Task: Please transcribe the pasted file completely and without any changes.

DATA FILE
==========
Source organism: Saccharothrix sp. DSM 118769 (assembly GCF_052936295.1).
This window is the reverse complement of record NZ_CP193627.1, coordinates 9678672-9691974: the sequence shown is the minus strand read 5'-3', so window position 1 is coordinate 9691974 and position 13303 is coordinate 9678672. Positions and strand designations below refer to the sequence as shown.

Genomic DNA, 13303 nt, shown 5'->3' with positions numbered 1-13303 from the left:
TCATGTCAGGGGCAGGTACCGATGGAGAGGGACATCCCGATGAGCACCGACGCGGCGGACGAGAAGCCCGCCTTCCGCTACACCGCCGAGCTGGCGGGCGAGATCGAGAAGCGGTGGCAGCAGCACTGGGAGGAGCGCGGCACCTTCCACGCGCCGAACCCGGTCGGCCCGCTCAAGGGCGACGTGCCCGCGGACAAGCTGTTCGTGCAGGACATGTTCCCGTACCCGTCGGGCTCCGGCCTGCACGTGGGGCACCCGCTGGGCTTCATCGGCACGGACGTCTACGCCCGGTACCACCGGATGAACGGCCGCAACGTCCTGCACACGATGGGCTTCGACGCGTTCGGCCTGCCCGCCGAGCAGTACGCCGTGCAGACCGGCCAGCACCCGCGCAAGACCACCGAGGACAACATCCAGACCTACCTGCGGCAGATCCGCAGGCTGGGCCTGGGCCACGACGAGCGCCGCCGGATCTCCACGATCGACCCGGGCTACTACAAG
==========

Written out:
Source organism: Saccharothrix sp. DSM 118769 (assembly GCF_052936295.1).
This window is the reverse complement of record NZ_CP193627.1, coordinates 9678672-9691974: the sequence shown is the minus strand read 5'-3', so window position 1 is coordinate 9691974 and position 13303 is coordinate 9678672. Positions and strand designations below refer to the sequence as shown.

Genomic DNA, 13303 nt, shown 5'->3' with positions numbered 1-13303 from the left:
TCATGTCAGGGGCAGGTACCGATGGAGAGGGACATCCCGATGAGCACCGACGCGGCGGACGAGAAGCCCGCCTTCCGCTACACCGCCGAGCTGGCGGGCGAGATCGAGAAGCGGTGGCAGCAGCACTGGGAGGAGCGCGGCACCTTCCACGCGCCGAACCCGGTCGGCCCGCTCAAGGGCGACGTGCCCGCGGACAAGCTGTTCGTGCAGGACATGTTCCCGTACCCGTCGGGCTCCGGCCTGCACGTGGGGCACCCGCTGGGCTTCATCGGCACGGACGTCTACGCCCGGTACCACCGGATGAACGGCCGCAACGTCCTGCACACGATGGGCTTCGACGCGTTCGGCCTGCCCGCCGAGCAGTACGCCGTGCAGACCGGCCAGCACCCGCGCAAGACCACCGAGGACAACATCCAGACCTACCTGCGGCAGATCCGCAGGCTGGGCCTGGGCCACGACGAGCGCCGCCGGATCTCCACGATCGACCCGGGCTACTACAAG